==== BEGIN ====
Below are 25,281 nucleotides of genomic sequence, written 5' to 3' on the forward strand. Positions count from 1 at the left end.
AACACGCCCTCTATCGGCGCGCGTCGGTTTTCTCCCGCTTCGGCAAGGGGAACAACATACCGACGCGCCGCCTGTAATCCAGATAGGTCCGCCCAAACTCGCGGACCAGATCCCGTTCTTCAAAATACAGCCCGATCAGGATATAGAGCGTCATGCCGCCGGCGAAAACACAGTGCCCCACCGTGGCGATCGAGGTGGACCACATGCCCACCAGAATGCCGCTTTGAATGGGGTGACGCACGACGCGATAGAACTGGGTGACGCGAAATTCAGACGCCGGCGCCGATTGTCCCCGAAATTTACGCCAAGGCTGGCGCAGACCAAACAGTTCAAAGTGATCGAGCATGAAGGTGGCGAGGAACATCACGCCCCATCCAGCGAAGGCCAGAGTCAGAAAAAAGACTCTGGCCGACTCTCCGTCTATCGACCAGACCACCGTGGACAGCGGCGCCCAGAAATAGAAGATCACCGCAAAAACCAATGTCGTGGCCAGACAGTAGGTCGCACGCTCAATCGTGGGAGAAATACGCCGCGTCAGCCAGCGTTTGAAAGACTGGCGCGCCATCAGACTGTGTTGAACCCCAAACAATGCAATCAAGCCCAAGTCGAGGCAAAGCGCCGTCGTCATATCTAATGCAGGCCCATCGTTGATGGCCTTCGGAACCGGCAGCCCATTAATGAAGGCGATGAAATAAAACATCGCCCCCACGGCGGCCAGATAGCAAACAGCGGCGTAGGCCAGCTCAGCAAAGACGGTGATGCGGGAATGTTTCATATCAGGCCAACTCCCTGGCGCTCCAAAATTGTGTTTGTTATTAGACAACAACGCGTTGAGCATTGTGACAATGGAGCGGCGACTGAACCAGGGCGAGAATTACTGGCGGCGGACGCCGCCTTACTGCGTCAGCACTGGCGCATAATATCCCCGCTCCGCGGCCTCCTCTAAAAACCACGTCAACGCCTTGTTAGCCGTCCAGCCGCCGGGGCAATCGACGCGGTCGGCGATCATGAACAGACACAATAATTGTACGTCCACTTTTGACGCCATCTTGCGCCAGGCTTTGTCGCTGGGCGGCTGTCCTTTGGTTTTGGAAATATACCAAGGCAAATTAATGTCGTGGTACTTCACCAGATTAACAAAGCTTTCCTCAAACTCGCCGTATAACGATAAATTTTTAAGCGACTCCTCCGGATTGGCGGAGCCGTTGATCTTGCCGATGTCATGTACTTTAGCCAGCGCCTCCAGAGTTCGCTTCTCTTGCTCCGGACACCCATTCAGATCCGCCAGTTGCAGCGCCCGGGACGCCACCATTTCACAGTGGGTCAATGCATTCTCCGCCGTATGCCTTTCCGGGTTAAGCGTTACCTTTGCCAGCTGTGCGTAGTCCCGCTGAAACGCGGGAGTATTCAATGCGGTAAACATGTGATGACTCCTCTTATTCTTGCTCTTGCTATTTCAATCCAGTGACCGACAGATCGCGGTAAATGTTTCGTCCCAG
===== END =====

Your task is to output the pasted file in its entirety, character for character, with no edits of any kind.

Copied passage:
Below are 25,281 nucleotides of genomic sequence, written 5' to 3' on the forward strand. Positions count from 1 at the left end.
AACACGCCCTCTATCGGCGCGCGTCGGTTTTCTCCCGCTTCGGCAAGGGGAACAACATACCGACGCGCCGCCTGTAATCCAGATAGGTCCGCCCAAACTCGCGGACCAGATCCCGTTCTTCAAAATACAGCCCGATCAGGATATAGAGCGTCATGCCGCCGGCGAAAACACAGTGCCCCACCGTGGCGATCGAGGTGGACCACATGCCCACCAGAATGCCGCTTTGAATGGGGTGACGCACGACGCGATAGAACTGGGTGACGCGAAATTCAGACGCCGGCGCCGATTGTCCCCGAAATTTACGCCAAGGCTGGCGCAGACCAAACAGTTCAAAGTGATCGAGCATGAAGGTGGCGAGGAACATCACGCCCCATCCAGCGAAGGCCAGAGTCAGAAAAAAGACTCTGGCCGACTCTCCGTCTATCGACCAGACCACCGTGGACAGCGGCGCCCAGAAATAGAAGATCACCGCAAAAACCAATGTCGTGGCCAGACAGTAGGTCGCACGCTCAATCGTGGGAGAAATACGCCGCGTCAGCCAGCGTTTGAAAGACTGGCGCGCCATCAGACTGTGTTGAACCCCAAACAATGCAATCAAGCCCAAGTCGAGGCAAAGCGCCGTCGTCATATCTAATGCAGGCCCATCGTTGATGGCCTTCGGAACCGGCAGCCCATTAATGAAGGCGATGAAATAAAACATCGCCCCCACGGCGGCCAGATAGCAAACAGCGGCGTAGGCCAGCTCAGCAAAGACGGTGATGCGGGAATGTTTCATATCAGGCCAACTCCCTGGCGCTCCAAAATTGTGTTTGTTATTAGACAACAACGCGTTGAGCATTGTGACAATGGAGCGGCGACTGAACCAGGGCGAGAATTACTGGCGGCGGACGCCGCCTTACTGCGTCAGCACTGGCGCATAATATCCCCGCTCCGCGGCCTCCTCTAAAAACCACGTCAACGCCTTGTTAGCCGTCCAGCCGCCGGGGCAATCGACGCGGTCGGCGATCATGAACAGACACAATAATTGTACGTCCACTTTTGACGCCATCTTGCGCCAGGCTTTGTCGCTGGGCGGCTGTCCTTTGGTTTTGGAAATATACCAAGGCAAATTAATGTCGTGGTACTTCACCAGATTAACAAAGCTTTCCTCAAACTCGCCGTATAACGATAAATTTTTAAGCGACTCCTCCGGATTGGCGGAGCCGTTGATCTTGCCGATGTCATGTACTTTAGCCAGCGCCTCCAGAGTTCGCTTCTCTTGCTCCGGACACCCATTCAGATCCGCCAGTTGCAGCGCCCGGGACGCCACCATTTCACAGTGGGTCAATGCATTCTCCGCCGTATGCCTTTCCGGGTTAAGCGTTACCTTTGCCAGCTGTGCGTAGTCCCGCTGAAACGCGGGAGTATTCAATGCGGTAAACATGTGATGACTCCTCTTATTCTTGCTCTTGCTATTTCAATCCAGTGACCGACAGATCGCGGTAAATGTTTCGTCCCAG